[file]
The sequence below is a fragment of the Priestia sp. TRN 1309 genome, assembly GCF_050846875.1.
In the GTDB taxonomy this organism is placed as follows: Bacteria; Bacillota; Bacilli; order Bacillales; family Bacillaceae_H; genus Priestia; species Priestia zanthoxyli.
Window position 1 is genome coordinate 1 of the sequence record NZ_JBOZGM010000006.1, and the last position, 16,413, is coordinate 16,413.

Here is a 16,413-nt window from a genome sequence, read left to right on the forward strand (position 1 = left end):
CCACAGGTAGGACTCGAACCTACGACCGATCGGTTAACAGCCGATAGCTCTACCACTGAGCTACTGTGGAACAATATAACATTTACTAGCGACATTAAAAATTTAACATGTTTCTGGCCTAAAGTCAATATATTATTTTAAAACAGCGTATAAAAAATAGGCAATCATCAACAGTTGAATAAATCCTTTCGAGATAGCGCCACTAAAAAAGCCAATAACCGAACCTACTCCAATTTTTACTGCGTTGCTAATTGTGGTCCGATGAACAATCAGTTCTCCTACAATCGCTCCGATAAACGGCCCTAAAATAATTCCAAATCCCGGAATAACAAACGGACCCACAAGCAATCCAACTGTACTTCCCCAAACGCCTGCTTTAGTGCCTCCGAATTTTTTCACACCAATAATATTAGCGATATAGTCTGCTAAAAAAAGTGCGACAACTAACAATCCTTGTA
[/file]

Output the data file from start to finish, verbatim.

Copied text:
The sequence below is a fragment of the Priestia sp. TRN 1309 genome, assembly GCF_050846875.1.
In the GTDB taxonomy this organism is placed as follows: Bacteria; Bacillota; Bacilli; order Bacillales; family Bacillaceae_H; genus Priestia; species Priestia zanthoxyli.
Window position 1 is genome coordinate 1 of the sequence record NZ_JBOZGM010000006.1, and the last position, 16,413, is coordinate 16,413.

Here is a 16,413-nt window from a genome sequence, read left to right on the forward strand (position 1 = left end):
CCACAGGTAGGACTCGAACCTACGACCGATCGGTTAACAGCCGATAGCTCTACCACTGAGCTACTGTGGAACAATATAACATTTACTAGCGACATTAAAAATTTAACATGTTTCTGGCCTAAAGTCAATATATTATTTTAAAACAGCGTATAAAAAATAGGCAATCATCAACAGTTGAATAAATCCTTTCGAGATAGCGCCACTAAAAAAGCCAATAACCGAACCTACTCCAATTTTTACTGCGTTGCTAATTGTGGTCCGATGAACAATCAGTTCTCCTACAATCGCTCCGATAAACGGCCCTAAAATAATTCCAAATCCCGGAATAACAAACGGACCCACAAGCAATCCAACTGTACTTCCCCAAACGCCTGCTTTAGTGCCTCCGAATTTTTTCACACCAATAATATTAGCGATATAGTCTGCTAAAAAAAGTGCGACAACTAACAATCCTTGTA